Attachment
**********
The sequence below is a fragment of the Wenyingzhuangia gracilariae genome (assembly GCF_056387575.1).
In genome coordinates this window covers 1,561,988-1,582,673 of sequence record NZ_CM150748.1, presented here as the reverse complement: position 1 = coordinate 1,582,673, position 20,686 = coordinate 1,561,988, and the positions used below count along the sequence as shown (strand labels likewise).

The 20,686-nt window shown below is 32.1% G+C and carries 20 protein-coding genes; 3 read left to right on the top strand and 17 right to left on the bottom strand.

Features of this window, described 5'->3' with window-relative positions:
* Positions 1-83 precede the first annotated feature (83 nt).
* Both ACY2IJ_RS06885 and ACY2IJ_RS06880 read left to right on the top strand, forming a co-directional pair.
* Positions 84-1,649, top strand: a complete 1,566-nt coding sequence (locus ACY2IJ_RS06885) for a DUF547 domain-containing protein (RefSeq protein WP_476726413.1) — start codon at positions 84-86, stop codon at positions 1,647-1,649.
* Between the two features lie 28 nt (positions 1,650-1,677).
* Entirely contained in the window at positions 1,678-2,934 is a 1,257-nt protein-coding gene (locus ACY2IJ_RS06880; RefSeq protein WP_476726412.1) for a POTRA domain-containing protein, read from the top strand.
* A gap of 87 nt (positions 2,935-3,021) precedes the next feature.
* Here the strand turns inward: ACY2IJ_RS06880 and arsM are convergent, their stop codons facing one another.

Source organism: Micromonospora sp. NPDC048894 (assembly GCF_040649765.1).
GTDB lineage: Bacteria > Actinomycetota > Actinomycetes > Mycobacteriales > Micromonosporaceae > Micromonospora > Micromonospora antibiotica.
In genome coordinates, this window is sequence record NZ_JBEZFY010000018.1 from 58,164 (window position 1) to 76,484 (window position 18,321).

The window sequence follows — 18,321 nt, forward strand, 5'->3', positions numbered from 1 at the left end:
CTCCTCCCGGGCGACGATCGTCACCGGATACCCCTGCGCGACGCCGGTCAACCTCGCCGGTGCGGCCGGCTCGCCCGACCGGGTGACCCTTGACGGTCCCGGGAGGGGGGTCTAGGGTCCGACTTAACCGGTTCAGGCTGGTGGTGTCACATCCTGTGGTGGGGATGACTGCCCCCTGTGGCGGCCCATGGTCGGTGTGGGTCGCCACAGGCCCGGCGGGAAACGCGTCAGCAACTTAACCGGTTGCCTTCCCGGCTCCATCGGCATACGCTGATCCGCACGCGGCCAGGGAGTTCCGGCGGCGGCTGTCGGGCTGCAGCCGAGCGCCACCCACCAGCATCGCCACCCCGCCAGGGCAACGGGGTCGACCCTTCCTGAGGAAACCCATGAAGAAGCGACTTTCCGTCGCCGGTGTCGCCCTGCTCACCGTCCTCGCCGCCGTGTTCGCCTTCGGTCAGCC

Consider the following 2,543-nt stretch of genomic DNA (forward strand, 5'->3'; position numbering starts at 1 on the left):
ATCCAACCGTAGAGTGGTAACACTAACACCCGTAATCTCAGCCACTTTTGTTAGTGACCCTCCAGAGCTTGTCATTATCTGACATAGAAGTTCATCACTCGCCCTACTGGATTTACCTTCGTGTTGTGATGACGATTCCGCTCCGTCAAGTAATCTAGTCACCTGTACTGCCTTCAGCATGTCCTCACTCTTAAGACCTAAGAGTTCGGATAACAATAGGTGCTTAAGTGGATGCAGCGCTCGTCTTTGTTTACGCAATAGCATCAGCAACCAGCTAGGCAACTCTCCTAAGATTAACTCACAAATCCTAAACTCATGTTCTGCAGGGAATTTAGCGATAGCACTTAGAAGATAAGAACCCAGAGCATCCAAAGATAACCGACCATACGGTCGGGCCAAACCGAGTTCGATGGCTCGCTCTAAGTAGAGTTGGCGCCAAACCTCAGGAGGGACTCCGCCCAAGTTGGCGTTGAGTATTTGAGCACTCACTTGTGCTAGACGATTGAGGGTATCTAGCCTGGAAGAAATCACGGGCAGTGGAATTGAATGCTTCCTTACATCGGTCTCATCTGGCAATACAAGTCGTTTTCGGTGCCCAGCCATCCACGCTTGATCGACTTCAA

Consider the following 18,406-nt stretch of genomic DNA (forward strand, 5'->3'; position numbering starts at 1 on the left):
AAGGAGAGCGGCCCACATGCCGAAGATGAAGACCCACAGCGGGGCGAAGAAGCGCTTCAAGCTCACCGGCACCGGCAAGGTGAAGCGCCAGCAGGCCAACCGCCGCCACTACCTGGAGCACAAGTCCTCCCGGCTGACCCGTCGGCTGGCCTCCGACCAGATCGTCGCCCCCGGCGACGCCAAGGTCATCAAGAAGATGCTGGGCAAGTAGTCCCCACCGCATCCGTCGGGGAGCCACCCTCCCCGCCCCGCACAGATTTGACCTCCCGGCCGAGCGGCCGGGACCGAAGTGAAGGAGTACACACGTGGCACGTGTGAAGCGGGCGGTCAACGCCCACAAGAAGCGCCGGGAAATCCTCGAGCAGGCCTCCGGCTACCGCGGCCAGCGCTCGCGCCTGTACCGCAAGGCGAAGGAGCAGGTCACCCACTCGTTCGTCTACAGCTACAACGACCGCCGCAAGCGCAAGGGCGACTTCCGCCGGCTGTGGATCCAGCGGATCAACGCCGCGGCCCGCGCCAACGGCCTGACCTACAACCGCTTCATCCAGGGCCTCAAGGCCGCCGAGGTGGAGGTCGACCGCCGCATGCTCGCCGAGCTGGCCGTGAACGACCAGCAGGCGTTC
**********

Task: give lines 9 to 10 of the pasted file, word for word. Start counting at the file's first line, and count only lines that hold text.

* Entirely contained in the window at positions 1,678-2,934 is a 1,257-nt protein-coding gene (locus ACY2IJ_RS06880; RefSeq protein WP_476726412.1) for a POTRA domain-containing protein, read from the top strand.
* A gap of 87 nt (positions 2,935-3,021) precedes the next feature.